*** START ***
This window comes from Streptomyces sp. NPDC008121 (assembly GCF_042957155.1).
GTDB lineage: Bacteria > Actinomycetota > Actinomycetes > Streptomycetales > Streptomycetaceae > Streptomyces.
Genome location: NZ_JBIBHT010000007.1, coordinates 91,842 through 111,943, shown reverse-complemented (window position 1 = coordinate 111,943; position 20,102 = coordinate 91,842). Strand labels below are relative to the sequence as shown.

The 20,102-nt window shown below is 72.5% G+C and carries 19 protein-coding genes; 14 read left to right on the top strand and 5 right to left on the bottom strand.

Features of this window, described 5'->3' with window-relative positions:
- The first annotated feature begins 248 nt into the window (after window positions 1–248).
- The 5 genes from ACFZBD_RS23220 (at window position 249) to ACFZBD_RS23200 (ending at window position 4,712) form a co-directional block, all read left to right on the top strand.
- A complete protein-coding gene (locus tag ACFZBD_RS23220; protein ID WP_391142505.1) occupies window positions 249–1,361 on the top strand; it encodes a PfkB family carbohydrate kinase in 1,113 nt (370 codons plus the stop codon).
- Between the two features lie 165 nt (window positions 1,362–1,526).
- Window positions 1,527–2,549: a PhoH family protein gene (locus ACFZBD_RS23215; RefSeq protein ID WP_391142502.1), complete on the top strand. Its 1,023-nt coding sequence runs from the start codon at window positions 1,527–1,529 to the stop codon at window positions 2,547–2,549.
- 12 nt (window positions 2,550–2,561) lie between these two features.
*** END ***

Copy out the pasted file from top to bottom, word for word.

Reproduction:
This window comes from Streptomyces sp. NPDC008121 (assembly GCF_042957155.1).
GTDB lineage: Bacteria > Actinomycetota > Actinomycetes > Streptomycetales > Streptomycetaceae > Streptomyces.
Genome location: NZ_JBIBHT010000007.1, coordinates 91,842 through 111,943, shown reverse-complemented (window position 1 = coordinate 111,943; position 20,102 = coordinate 91,842). Strand labels below are relative to the sequence as shown.

The 20,102-nt window shown below is 72.5% G+C and carries 19 protein-coding genes; 14 read left to right on the top strand and 5 right to left on the bottom strand.

Features of this window, described 5'->3' with window-relative positions:
- The first annotated feature begins 248 nt into the window (after window positions 1–248).
- The 5 genes from ACFZBD_RS23220 (at window position 249) to ACFZBD_RS23200 (ending at window position 4,712) form a co-directional block, all read left to right on the top strand.
- A complete protein-coding gene (locus tag ACFZBD_RS23220; protein ID WP_391142505.1) occupies window positions 249–1,361 on the top strand; it encodes a PfkB family carbohydrate kinase in 1,113 nt (370 codons plus the stop codon).
- Between the two features lie 165 nt (window positions 1,362–1,526).
- Window positions 1,527–2,549: a PhoH family protein gene (locus ACFZBD_RS23215; RefSeq protein ID WP_391142502.1), complete on the top strand. Its 1,023-nt coding sequence runs from the start codon at window positions 1,527–1,529 to the stop codon at window positions 2,547–2,549.
- 12 nt (window positions 2,550–2,561) lie between these two features.